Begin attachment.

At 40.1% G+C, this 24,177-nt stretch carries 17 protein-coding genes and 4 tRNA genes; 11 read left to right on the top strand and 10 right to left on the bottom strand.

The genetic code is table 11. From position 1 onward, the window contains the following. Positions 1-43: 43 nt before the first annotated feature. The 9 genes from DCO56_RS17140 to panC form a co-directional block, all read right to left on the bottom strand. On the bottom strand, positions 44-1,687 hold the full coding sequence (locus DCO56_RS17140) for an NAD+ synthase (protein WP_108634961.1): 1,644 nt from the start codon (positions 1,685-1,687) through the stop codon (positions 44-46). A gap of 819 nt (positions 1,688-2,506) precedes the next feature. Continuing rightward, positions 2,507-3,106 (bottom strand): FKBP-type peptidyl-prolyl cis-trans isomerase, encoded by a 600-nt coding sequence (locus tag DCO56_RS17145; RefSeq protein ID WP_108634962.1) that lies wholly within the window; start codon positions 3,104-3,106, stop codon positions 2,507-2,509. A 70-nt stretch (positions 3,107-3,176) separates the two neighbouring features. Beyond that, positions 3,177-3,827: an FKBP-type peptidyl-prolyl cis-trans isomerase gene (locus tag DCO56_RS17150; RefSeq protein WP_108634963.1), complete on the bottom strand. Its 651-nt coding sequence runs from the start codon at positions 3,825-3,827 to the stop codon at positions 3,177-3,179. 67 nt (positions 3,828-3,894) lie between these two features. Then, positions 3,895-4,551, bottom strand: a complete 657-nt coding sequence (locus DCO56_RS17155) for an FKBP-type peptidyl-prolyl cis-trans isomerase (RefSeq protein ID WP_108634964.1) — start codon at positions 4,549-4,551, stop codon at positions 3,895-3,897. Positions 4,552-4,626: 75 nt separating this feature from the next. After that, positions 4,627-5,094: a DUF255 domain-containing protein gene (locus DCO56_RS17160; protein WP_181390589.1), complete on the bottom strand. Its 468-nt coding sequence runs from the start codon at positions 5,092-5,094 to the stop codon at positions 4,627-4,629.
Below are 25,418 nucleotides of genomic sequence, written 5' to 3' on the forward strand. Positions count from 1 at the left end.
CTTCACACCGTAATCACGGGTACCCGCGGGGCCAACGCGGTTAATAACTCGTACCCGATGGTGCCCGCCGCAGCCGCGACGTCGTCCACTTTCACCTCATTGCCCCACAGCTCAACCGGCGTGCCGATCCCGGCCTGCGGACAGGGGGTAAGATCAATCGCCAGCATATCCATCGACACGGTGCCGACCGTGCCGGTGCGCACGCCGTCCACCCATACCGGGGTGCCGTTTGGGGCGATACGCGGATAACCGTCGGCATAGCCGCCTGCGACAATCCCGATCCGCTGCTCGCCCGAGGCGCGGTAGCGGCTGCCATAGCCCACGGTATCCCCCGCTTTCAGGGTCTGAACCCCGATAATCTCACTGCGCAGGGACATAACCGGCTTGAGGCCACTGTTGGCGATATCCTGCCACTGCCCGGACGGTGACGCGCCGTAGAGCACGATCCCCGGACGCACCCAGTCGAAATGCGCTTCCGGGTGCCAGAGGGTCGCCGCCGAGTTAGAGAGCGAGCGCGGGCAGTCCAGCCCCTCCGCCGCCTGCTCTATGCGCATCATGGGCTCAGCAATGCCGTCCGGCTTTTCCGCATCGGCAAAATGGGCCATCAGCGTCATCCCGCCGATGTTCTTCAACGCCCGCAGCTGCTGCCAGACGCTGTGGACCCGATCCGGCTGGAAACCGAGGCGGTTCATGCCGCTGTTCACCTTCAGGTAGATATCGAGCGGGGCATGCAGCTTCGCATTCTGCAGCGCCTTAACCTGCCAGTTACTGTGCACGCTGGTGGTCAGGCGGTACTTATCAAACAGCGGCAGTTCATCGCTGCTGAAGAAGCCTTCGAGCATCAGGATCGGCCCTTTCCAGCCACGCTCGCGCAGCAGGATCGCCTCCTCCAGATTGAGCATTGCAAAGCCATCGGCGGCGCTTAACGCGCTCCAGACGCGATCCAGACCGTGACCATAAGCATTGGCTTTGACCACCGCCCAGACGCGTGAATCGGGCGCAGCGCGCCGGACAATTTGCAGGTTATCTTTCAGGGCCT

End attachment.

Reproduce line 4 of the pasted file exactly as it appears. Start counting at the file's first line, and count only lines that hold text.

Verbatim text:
CTTCACACCGTAATCACGGGTACCCGCGGGGCCAACGCGGTTAATAACTCGTACCCGATGGTGCCCGCCGCAGCCGCGACGTCGTCCACTTTCACCTCATTGCCCCACAGCTCAACCGGCGTGCCGATCCCGGCCTGCGGACAGGGGGTAAGATCAATCGCCAGCATATCCATCGACACGGTGCCGACCGTGCCGGTGCGCACGCCGTCCACCCATACCGGGGTGCCGTTTGGGGCGATACGCGGATAACCGTCGGCATAGCCGCCTGCGACAATCCCGATCCGCTGCTCGCCCGAGGCGCGGTAGCGGCTGCCATAGCCCACGGTATCCCCCGCTTTCAGGGTCTGAACCCCGATAATCTCACTGCGCAGGGACATAACCGGCTTGAGGCCACTGTTGGCGATATCCTGCCACTGCCCGGACGGTGACGCGCCGTAGAGCACGATCCCCGGACGCACCCAGTCGAAATGCGCTTCCGGGTGCCAGAGGGTCGCCGCCGAGTTAGAGAGCGAGCGCGGGCAGTCCAGCCCCTCCGCCGCCTGCTCTATGCGCATCATGGGCTCAGCAATGCCGTCCGGCTTTTCCGCATCGGCAAAATGGGCCATCAGCGTCATCCCGCCGATGTTCTTCAACGCCCGCAGCTGCTGCCAGACGCTGTGGACCCGATCCGGCTGGAAACCGAGGCGGTTCATGCCGCTGTTCACCTTCAGGTAGATATCGAGCGGGGCATGCAGCTTCGCATTCTGCAGCGCCTTAACCTGCCAGTTACTGTGCACGCTGGTGGTCAGGCGGTACTTATCAAACAGCGGCAGTTCATCGCTGCTGAAGAAGCCTTCGAGCATCAGGATCGGCCCTTTCCAGCCACGCTCGCGCAGCAGGATCGCCTCCTCCAGATTGAGCATTGCAAAGCCATCGGCGGCGCTTAACGCGCTCCAGACGCGATCCAGACCGTGACCATAAGCATTGGCTTTGACCACCGCCCAGACGCGTGAATCGGGCGCAGCGCGCCGGACAATTTGCAGGTTATCTTTCAGGGCCT